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Brain Cogn. 2010 Oct;74(1):35-46. doi: 10.1016/j.bandc.2010.06.001. Epub 2010 Jul 15.

Spatial cueing in time-space synesthetes: An event-related brain potential study.

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1
Department of Cognitive Science, University of California, San Diego, La Jolla, 92093-0515, United States. uteusche@cogsci.ucsd.edu

Abstract

Some people report that they consistently and involuntarily associate time events, such as months of the year, with specific spatial locations; a condition referred to as time-space synesthesia. The present study investigated the manner in which such synesthetic time-space associations affect visuo-spatial attention via an endogenous cuing paradigm. Reaction times and ERPs were recorded as 12 time-space synesthetes and 12 control participants did a peripheral target detection task, cued by three different types of centrally presented cues: arrows pointing left or right, direction words "left" or "right", and month names associated with either the left or the right side of the synesthete's mental calendar (e.g., "October" or "May"). Cues were followed by probes on the left or right side of the screen, and participants responded to the probes with button presses. Behavioral and ERP data suggested that for synesthetes, month words functioned more effectively as cues to direct attention in space. In synesthetes but not controls, a comparison of ERPs to probes cued by months revealed effects of cue validity on the P3b component peaking 370 ms post-onset and on the subsequent positive slow wave (pSW) observed 600-900 ms post-onset (both larger for invalid probes). No effects of cue validity were observed on early visual potentials (N1) for probes cued by months. The findings suggest that in these time-space synesthetes cue validity influenced post-perceptual processes, such as stimulus evaluation and categorization, with no evidence for enhanced visual processing.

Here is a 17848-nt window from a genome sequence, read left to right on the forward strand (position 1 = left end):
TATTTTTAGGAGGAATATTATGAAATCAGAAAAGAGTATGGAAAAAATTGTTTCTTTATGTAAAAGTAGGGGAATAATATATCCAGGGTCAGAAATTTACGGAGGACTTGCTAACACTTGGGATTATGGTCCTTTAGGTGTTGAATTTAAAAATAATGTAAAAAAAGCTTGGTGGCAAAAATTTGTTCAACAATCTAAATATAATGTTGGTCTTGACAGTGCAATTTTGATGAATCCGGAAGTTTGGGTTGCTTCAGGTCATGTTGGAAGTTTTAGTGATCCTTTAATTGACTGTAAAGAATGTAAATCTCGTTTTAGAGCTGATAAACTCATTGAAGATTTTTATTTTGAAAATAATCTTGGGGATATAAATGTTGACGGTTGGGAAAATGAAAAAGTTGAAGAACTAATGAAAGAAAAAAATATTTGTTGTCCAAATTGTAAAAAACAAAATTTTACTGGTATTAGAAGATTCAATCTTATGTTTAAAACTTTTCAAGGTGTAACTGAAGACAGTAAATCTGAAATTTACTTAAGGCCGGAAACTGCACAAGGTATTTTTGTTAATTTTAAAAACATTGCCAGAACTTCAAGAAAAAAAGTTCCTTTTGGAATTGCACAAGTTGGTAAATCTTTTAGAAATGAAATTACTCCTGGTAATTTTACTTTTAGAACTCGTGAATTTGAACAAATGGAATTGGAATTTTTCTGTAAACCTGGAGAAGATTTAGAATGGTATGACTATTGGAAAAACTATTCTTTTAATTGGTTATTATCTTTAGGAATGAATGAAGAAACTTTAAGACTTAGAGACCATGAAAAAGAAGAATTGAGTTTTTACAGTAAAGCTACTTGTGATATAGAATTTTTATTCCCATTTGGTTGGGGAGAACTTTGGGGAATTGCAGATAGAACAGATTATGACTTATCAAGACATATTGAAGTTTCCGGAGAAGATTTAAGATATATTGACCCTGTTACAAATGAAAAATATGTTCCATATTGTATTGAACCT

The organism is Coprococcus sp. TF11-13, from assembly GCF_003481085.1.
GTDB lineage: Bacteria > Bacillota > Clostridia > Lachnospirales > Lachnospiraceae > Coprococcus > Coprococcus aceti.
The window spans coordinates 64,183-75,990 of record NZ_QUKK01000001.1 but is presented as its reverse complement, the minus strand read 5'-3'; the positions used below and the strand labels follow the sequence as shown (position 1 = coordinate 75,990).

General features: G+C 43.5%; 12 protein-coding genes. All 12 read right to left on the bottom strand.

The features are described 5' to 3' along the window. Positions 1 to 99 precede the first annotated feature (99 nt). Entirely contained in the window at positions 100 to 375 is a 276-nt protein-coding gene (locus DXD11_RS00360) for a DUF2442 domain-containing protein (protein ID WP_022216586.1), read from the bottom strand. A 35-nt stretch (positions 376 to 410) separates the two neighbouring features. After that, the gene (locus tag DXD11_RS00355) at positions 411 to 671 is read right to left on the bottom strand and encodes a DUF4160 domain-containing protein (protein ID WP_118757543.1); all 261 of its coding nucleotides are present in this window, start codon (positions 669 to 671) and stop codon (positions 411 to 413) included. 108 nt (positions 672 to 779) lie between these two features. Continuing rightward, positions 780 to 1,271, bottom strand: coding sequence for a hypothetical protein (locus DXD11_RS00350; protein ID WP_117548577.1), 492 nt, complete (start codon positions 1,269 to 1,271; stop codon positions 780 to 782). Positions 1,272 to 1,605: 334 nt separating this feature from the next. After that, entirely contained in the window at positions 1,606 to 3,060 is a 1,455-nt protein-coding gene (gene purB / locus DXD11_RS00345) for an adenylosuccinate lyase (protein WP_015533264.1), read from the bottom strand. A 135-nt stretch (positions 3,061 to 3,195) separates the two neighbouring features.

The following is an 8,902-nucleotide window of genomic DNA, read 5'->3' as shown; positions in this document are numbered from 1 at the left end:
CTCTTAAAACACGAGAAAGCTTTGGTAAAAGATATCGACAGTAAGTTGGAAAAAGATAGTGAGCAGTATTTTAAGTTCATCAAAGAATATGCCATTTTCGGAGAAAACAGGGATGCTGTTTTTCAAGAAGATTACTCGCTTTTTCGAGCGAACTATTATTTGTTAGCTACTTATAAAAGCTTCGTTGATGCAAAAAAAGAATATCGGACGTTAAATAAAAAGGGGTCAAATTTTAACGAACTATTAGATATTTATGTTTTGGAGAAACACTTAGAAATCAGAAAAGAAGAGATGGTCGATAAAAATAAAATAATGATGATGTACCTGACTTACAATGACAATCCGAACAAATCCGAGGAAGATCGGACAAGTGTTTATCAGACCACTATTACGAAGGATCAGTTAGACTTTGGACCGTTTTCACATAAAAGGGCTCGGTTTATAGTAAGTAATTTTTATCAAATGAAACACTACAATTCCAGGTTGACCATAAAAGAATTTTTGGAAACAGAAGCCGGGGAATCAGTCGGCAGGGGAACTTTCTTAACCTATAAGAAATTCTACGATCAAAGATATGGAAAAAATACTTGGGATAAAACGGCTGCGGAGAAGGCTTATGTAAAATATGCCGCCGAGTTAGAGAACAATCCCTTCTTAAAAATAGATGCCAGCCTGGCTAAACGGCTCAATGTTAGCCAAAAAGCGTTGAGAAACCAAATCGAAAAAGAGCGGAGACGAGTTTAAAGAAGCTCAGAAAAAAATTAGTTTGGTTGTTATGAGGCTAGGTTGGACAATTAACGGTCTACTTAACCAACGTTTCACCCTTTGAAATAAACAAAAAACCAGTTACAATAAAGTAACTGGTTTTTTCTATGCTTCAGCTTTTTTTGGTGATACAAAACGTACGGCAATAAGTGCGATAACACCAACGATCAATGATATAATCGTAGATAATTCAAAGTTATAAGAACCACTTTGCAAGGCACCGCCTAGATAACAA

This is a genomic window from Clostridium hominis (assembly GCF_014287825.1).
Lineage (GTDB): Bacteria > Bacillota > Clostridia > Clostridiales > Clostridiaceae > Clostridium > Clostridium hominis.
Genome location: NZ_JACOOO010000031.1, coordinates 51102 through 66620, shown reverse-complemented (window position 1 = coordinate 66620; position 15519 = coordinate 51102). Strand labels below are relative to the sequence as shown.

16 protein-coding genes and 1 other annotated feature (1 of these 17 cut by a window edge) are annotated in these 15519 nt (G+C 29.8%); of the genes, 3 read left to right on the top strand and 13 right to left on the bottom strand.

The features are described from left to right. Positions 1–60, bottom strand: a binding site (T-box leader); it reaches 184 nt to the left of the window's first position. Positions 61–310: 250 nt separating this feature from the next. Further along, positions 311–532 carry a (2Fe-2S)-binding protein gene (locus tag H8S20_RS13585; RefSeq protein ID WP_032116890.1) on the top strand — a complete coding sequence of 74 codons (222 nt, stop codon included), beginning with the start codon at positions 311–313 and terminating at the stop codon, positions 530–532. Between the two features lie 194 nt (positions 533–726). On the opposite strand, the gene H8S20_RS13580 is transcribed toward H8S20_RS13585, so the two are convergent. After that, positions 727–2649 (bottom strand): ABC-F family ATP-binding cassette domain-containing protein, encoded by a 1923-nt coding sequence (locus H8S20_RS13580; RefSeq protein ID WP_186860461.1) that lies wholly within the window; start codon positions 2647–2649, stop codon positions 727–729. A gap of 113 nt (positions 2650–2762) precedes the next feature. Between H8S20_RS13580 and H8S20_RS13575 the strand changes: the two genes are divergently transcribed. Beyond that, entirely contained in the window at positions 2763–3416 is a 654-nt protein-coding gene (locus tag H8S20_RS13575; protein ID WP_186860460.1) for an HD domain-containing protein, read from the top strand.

PMID:
20637536
DOI:
10.1016/j.bandc.2010.06.001
[Indexed for MEDLINE]
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